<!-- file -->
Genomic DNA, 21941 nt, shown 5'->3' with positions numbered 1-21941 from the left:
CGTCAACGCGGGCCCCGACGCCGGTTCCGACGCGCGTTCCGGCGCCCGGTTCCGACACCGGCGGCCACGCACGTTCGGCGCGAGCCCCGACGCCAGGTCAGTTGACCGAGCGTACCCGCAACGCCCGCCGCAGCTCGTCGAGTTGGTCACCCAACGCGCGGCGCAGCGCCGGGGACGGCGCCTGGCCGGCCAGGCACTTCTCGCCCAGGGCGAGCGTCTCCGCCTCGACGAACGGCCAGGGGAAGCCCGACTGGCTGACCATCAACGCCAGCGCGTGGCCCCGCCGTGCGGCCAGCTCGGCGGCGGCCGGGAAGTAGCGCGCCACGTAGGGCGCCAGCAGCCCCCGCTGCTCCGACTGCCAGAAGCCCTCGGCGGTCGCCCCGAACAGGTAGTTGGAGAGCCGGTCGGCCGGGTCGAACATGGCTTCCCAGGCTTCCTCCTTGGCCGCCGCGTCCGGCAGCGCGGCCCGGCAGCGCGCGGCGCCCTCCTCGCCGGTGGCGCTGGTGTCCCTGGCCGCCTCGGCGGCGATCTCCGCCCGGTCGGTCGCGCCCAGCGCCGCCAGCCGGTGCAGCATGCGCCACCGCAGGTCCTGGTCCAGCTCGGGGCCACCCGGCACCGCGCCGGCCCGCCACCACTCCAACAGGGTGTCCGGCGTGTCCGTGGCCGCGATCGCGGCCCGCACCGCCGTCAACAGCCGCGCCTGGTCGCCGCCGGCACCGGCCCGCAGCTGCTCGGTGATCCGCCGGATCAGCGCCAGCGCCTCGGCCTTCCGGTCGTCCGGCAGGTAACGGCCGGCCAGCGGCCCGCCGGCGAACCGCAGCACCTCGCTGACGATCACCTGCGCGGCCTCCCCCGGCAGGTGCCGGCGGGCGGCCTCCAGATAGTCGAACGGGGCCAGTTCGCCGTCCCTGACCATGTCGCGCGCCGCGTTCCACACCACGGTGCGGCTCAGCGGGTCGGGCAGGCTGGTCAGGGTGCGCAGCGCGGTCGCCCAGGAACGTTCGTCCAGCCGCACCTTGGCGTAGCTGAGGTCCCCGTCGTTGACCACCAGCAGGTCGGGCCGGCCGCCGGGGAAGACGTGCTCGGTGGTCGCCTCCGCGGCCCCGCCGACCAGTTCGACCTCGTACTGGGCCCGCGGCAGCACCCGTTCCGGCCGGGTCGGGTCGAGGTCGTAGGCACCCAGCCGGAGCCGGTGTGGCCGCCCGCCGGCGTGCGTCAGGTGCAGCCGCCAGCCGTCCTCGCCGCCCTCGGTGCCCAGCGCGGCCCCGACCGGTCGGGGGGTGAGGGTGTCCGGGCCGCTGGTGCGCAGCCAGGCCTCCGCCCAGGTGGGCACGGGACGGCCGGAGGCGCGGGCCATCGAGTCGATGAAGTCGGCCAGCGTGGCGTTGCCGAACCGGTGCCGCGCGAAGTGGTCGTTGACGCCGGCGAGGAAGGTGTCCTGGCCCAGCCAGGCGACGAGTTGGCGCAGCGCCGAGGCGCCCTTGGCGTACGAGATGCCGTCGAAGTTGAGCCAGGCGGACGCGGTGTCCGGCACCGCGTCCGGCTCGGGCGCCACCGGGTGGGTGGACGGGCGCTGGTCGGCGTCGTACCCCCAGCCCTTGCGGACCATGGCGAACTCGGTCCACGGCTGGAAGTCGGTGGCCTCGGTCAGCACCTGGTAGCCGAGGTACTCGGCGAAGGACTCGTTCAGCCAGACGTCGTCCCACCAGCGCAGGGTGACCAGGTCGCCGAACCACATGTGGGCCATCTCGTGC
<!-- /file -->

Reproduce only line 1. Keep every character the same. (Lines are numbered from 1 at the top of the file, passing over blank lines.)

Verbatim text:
Genomic DNA, 21941 nt, shown 5'->3' with positions numbered 1-21941 from the left: